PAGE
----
For many people, today’s alphabet soup of techno-acronyms is a frustrating puzzle that hides both the meaning and, more significantly, the importance of the terms they represent. The acronyms “UX” and “UI,” for example, both refer to “users,” but each refers to different aspects of the user as they participate with the software. To ensure that the design of your technology enhances the values embodied in both its “UX” and “UI” characteristics, you need to understand the nuances of exactly what each term means.
Why UX and UI are different – and equally important
Sometimes, the confusion created by technology acronyms causes errors in how people think about their tech, which can also limit how they use and benefit from it. One reason why acronyms create such confusion is that there are so many of them. A quick Wiki search for ‘technology acronyms’ brought up 29 million page results and the top-ranked page listed a chart with 120 rows each filled with metadata related to specific, tech-related acronyms. (Notably, in the “U” section, neither “user experience” (UX) nor “user interface” (UI) is included, despite those being, perhaps the most important acronyms in use for businesses today.) No wonder most business people don’t go out of their way to develop a deep tech-acronym vocabulary if they don’t need one.
However, in the case of UX and UI, understanding the meaning and importance of each is critical to the proper use and deployment of them both:
In general, the acronym means what it says: in the digital realm, UX defines how a user – U – experiences – X – engaging with a particular digital asset, be it a website, mobile application, communications tool or another technology system. And by ‘experience,’ the technocrats are referring to any element of the human experience that is touched or influenced by its engagement with its environment, in this case, its digital environment.
So ‘UX’ encompasses a wide scope of tech design that should flex depending on the user’s expectations of it and its content. Further, the type of technology often suggests the optimal experience of it.
- The concept of a ‘User’s Expectation’ should be the actual driver of your site’s UX design. Why is the consumer coming to your site in the first place? What is this consumer looking for and what do they expect to find? Addressing those questions first will help guide you through the development of your site so it responds to those exact concerns.
And when developing that responsive design, you need to determine some answers of your own: What is it that you offer that you want them to see? And what do you want them to do once they find it? To program your site appropriately, you’ll need to rely on the data that optimizes your ability to respond to your customers.
- The type of content affects the UX, as well.
- Appropriate visual programming, for example, should provide enough detail to display its topic and content in a way that also pleases or informs the viewer (user). Many studies have confirmed that visuals that are too bright, too dim, or that have too large or too small fonts are all off-putting to most viewers. That initial discomforting impression is often all the reason the consumer needs to bounce off the page and over to that of a competitor.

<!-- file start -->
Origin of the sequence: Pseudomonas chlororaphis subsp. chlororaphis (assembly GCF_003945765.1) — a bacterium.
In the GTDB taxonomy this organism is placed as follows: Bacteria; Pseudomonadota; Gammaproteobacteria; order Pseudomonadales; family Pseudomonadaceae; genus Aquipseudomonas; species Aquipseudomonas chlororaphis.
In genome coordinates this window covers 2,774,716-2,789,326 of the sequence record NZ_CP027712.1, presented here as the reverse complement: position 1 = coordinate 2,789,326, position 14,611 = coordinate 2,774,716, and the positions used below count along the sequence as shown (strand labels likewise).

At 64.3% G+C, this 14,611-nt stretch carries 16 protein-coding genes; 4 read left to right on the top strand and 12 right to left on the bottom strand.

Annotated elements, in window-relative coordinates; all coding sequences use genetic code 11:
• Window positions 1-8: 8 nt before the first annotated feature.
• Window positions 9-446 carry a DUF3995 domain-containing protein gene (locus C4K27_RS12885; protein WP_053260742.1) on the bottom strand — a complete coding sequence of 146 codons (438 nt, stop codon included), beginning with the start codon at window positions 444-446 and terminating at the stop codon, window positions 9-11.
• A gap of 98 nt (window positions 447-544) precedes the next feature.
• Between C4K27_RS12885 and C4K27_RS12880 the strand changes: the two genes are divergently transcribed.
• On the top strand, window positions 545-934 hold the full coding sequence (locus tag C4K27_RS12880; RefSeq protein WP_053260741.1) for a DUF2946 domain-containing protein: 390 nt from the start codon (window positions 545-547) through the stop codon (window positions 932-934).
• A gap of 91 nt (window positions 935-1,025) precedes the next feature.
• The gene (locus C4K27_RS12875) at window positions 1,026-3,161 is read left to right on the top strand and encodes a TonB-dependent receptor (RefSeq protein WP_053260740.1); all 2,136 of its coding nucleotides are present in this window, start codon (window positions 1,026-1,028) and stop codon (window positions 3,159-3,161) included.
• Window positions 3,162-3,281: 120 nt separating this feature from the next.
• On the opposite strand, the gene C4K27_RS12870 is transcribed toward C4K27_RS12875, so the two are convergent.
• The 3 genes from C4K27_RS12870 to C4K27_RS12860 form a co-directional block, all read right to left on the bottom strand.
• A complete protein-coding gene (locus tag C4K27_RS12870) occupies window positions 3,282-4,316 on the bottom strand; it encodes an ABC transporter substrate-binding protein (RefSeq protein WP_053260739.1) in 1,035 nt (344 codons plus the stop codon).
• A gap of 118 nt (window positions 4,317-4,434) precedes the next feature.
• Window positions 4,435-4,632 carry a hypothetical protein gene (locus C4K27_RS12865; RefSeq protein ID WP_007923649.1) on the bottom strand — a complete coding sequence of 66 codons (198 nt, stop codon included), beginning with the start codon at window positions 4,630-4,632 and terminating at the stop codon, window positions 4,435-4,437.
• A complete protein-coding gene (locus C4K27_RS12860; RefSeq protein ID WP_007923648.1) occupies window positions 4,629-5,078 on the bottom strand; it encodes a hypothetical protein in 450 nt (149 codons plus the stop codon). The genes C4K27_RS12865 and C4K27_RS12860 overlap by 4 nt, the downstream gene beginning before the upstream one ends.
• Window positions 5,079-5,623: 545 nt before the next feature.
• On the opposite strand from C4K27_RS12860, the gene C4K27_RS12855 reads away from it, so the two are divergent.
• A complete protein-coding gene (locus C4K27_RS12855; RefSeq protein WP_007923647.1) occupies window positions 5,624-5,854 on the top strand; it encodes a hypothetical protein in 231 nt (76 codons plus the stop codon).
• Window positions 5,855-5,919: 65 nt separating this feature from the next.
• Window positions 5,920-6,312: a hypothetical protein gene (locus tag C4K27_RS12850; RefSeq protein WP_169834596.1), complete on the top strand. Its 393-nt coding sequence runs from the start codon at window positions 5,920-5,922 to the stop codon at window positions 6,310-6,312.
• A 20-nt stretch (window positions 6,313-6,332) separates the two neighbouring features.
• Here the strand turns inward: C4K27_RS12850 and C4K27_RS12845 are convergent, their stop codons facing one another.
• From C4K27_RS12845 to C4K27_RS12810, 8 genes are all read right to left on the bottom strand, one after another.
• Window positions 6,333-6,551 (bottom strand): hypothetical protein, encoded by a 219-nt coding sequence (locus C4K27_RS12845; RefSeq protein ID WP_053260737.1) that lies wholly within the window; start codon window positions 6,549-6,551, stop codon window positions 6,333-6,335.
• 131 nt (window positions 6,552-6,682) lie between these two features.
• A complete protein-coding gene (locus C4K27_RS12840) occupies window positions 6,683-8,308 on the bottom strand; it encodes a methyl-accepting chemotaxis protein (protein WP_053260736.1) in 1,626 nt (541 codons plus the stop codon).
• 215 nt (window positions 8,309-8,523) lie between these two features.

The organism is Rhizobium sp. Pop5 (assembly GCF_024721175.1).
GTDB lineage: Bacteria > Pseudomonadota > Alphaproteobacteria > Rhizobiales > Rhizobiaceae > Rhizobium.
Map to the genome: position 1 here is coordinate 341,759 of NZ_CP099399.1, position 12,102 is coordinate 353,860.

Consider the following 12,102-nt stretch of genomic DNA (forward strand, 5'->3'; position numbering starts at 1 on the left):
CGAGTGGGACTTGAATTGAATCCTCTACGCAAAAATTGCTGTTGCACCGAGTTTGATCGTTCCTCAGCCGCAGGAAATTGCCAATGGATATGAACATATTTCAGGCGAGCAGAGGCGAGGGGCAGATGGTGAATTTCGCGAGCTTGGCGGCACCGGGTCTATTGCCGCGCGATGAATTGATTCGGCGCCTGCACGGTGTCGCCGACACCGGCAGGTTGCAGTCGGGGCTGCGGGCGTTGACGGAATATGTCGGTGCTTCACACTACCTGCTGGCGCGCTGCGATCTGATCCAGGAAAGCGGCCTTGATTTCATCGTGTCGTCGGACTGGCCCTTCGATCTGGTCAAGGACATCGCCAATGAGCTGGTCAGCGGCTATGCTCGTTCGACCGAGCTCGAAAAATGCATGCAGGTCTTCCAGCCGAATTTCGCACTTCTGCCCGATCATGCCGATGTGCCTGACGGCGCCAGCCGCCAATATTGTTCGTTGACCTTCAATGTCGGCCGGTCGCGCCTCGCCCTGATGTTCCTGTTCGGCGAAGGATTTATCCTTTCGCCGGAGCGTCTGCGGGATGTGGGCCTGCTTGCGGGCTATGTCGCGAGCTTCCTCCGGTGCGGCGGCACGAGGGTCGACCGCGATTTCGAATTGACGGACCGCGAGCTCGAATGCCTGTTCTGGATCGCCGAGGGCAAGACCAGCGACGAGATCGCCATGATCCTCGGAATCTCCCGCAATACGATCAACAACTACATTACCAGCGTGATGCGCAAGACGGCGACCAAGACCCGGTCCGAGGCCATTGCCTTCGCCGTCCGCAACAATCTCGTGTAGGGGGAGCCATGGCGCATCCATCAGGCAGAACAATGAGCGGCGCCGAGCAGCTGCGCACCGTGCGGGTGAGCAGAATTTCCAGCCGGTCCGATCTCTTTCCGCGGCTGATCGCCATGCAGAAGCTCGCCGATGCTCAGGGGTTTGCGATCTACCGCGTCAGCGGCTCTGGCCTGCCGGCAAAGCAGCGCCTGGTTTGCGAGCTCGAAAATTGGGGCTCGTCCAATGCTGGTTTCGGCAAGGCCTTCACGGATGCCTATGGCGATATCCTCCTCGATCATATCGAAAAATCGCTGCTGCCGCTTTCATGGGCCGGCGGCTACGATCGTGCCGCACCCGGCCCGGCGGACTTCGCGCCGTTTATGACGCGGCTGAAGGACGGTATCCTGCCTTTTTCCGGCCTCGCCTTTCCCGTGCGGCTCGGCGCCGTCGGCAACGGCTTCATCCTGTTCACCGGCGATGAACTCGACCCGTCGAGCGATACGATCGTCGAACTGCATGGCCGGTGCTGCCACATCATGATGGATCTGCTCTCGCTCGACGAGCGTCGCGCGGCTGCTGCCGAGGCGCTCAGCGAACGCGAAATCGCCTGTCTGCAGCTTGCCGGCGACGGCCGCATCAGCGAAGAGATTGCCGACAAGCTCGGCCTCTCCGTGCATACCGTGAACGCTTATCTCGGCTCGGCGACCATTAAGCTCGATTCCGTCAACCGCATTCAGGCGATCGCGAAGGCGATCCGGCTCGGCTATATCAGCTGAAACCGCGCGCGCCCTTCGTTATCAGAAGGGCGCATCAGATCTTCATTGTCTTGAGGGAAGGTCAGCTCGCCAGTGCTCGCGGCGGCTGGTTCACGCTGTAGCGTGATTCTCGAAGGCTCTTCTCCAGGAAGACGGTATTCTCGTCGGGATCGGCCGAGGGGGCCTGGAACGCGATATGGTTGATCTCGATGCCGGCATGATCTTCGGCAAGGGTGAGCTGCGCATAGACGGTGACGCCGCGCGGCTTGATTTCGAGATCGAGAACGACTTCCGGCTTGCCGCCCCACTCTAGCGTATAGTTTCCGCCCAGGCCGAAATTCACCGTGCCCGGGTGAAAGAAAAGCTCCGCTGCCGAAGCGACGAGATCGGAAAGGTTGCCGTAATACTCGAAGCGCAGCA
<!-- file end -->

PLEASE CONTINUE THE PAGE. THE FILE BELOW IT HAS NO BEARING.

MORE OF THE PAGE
- Having the proper content is also critical. To enhance the UX for visitors to your website, you should be posting relevant and current data that responds to your user’s need at the time; it also helps to offer them related goods and services or to suggest alternatives that perhaps they’d not yet considered.
Your organization will attract and engage better with your potential customers when your technology embraces these fundamental concepts of UX and optimizes how your users experience your digital presence.
“User Interface” design also refers to how users experience a digital asset but focuses more on the actual programming that facilitates the experience, including the screens, keyboards, mouse movements, etc., that show up on the website or app. While different from UX, UI plays an equally critical role in the success of a site or an application because it makes (or should make) it easier for the consumer to actually use the technology tool.
Take a sales site, for example. To delight the consumer (and thereby enhance their UX), the site would:
- present product options specifically tailored to match the user’s query;
- make it easy for the shopper to select the items they want to purchase;
- shift seamlessly into and move through the purchasing stage, including payment and delivery functions, and
- present the buyer with a receipt and delivery details.
Each of those steps requires a series of actions on the parts of both the consumer and the system (when the consumer clicks on a product option, for example, the system responds with more detailed information about that product), and each of those actions is an interface between the user and the system. Making each interface object easy to find and use will facilitate the user’s ability to achieve their goal for searching the site, which is also the ultimate goal for the enterprise.
Ergo, designing user interfaces to smoothly and satisfactorily move the user through their engagement with the asset is the goal of digital system designers who focus on UI as opposed to UX. Considering how quickly the digital universe turns these days, you’ll have all you need to succeed if all you learn about technology acronyms is the distinction between high-quality UX and UI designs.
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